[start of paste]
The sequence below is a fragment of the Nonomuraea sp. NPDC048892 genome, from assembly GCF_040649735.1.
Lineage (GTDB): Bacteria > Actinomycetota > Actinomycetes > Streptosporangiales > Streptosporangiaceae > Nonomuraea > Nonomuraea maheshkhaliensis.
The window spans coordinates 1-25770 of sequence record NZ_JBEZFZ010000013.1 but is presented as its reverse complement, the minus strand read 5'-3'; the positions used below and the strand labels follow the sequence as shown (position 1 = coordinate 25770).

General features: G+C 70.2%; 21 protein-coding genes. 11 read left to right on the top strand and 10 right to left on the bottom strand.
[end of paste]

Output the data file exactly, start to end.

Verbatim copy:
The sequence below is a fragment of the Nonomuraea sp. NPDC048892 genome, from assembly GCF_040649735.1.
Lineage (GTDB): Bacteria > Actinomycetota > Actinomycetes > Streptosporangiales > Streptosporangiaceae > Nonomuraea > Nonomuraea maheshkhaliensis.
The window spans coordinates 1-25770 of sequence record NZ_JBEZFZ010000013.1 but is presented as its reverse complement, the minus strand read 5'-3'; the positions used below and the strand labels follow the sequence as shown (position 1 = coordinate 25770).

General features: G+C 70.2%; 21 protein-coding genes. 11 read left to right on the top strand and 10 right to left on the bottom strand.